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This False Belief Maybe The Reason Why You Aren’t Successful Yet

This False Belief Maybe The Reason Why You Aren’t Successful Yet

We very often call successful people ‘talented’. We somehow believe that they are good at what they do because they have the talent for it, and that some people were simply born with talent that guarantees success.

Some even go so far as to say that if you’re not talented enough, you should just give up: maybe you’re just not cut out to be a tennis player/pianist/painter—stop wasting your time!

But this is a very toxic idea.

While it’s true that talent maybe an advantage for some people, successful people don’t rely on talent alone. They have done lots of other things that you don’t know of to achieve success.

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So, before you blame your mediocrity on your lack of talent, realize what’s actually getting in your way may be you yourself.

What we think of as natural talent is just the result of having started practice early.

Talent doesn’t automagically make you good at something, whether it is playing tennis or solving maths problems. Even if you do have the talent, if you don’t use it properly, it will only be wasted.

And since talent alone does not determine success, there are ways you can succeed even if you think you’re not talented. Indeed, you can become talented—if ‘talented’ means better than many others at what you do.

The reason why successful people seem to be naturally good at something is often simple: they have started practicing much earlier than you even notice them.[1] They have been putting in effort continuously for a long enough time.

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It’s an illusion that they were born to be successful, which is why you should start practicing whatever you think you don’t have the talent for, and keep practicing it if you want to be very very good at it.

Most of us are just impatient; we’re not untalented.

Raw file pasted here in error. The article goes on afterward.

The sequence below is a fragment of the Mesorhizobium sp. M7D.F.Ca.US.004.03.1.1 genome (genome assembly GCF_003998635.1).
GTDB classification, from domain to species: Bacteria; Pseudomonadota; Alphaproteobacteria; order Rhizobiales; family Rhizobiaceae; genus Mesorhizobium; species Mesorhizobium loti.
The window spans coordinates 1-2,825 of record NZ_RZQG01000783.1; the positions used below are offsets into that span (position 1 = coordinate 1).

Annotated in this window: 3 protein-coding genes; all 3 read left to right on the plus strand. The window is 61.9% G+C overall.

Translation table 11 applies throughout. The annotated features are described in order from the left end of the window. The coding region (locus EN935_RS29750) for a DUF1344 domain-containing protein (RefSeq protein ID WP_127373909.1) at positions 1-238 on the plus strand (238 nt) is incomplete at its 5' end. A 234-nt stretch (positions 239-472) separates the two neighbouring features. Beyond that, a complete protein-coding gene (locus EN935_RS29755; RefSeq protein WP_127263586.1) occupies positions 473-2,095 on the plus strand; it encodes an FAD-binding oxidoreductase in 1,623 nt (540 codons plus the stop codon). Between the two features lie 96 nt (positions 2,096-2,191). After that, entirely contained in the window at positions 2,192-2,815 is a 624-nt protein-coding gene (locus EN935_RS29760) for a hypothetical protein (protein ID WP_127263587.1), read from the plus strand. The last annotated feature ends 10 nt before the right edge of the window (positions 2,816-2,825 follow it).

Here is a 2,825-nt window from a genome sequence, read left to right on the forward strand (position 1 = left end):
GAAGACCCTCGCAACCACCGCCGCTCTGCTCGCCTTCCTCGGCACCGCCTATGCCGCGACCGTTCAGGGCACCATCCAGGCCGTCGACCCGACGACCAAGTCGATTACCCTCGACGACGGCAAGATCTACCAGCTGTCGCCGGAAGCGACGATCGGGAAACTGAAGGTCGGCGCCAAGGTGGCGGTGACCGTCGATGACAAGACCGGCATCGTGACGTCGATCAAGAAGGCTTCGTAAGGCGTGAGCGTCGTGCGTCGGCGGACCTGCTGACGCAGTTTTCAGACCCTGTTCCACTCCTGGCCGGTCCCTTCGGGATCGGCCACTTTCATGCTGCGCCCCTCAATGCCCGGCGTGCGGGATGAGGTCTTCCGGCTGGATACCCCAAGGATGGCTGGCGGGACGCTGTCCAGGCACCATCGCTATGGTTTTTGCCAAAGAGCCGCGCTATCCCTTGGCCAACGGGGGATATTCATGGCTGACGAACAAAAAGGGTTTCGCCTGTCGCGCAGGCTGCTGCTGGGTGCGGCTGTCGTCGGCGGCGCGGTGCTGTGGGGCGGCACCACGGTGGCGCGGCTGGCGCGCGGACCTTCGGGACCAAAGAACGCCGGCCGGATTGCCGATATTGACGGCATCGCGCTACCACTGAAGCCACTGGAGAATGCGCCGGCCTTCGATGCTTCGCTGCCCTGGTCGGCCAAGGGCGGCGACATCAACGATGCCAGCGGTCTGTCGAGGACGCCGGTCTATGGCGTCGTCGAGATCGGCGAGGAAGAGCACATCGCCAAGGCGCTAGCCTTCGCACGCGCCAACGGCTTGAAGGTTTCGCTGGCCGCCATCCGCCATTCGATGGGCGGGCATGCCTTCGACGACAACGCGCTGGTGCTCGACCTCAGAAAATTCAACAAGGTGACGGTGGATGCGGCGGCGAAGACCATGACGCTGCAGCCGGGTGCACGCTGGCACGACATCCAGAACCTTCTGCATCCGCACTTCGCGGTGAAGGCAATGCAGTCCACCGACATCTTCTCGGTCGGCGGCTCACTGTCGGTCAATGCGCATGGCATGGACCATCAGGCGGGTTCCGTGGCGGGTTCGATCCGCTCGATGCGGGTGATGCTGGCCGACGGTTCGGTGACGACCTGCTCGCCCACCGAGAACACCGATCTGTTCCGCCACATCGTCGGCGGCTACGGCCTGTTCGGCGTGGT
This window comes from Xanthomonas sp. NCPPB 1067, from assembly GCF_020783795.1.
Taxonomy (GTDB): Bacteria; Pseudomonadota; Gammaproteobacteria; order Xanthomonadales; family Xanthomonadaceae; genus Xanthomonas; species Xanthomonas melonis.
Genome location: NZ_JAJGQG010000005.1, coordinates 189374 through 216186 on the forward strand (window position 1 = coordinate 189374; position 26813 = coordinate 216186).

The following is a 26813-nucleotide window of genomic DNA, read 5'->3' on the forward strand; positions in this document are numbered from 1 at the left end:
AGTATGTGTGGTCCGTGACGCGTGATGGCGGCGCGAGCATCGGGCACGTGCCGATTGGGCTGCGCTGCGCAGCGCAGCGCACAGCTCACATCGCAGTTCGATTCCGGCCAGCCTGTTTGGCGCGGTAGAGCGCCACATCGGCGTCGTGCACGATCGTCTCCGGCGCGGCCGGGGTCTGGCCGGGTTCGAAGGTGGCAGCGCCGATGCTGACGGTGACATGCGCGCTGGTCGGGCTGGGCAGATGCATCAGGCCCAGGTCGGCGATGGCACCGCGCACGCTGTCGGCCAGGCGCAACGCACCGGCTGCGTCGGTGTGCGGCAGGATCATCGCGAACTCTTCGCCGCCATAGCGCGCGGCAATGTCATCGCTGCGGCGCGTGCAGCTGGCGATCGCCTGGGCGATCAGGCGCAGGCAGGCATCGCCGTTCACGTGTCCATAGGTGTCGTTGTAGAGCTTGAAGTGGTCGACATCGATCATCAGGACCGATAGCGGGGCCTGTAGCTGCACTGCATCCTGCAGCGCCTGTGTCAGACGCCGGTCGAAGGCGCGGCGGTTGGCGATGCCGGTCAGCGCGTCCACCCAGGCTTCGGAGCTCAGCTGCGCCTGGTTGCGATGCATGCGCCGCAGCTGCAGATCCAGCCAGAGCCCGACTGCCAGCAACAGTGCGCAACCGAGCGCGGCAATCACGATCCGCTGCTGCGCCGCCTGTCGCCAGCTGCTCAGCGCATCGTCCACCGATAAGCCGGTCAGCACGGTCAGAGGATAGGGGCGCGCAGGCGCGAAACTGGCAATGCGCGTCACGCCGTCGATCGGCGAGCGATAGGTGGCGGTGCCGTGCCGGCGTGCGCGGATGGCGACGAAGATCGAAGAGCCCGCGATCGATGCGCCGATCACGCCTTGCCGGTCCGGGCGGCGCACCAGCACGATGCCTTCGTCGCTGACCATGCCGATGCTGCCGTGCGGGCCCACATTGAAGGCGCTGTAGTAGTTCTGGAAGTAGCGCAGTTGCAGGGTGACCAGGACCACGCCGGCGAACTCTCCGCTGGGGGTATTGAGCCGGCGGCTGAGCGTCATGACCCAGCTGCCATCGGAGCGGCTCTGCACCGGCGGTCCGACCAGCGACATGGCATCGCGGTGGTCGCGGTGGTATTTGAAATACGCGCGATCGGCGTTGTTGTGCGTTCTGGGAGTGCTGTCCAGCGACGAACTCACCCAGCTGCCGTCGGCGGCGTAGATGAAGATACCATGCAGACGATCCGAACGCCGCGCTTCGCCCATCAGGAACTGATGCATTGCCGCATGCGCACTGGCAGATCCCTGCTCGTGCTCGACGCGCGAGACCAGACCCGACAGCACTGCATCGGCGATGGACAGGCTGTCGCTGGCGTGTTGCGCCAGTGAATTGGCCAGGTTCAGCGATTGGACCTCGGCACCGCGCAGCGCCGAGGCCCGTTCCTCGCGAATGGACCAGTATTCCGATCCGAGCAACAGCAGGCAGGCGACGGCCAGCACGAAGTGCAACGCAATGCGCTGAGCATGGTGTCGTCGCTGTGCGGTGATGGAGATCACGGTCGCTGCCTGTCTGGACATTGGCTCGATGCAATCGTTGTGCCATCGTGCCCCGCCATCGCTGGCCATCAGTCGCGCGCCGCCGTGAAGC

Keep in mind that when you say you’re not talented to do something, what you actually mean is that it’s really hard—at the beginning. You have to be patient, and trust that practice will bring progress over time. Don’t give up.

Federer never gave up. Nor did Lang Lang.

Having picked up a racket at 4, Federer is surely talented. But he didn’t win 18 Grand Slam trophies without having practiced hard for years: he began serious training at a tennis club at the tender age of 8, and have continued to do so till this day.[2]

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It’s pretty much the same story for the talented pianist Lang Lang, who started learning to play the piano at 3.[3] He, ironically, was actually rejected by a piano teacher for his ‘lack of talent’ when he was 9.[4] Luckily, he was able to get over the heartbreak and kept playing.

World champion surfer Nic Lamb once said,

“Pushing through is courage. Pulling back is regret.”[5]

What he means is that you have to be brave in face of challenges. If you come across difficulties when practicing, instead of giving up, you should keep going, or you will never succeed.

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Success, now it seems, depends more on a combination of practice and patience than talent itself. But practice isn’t simply the repetition of the same skill. You also have to learn the how-to of practice.

Successful people don’t just practice more; they practice smart.

Researchers from Johns Hopkins University have found that how much improvement you can make by practicing a skill does not only depend on how many times you practice, but also on whether the way you practice is effective.[6]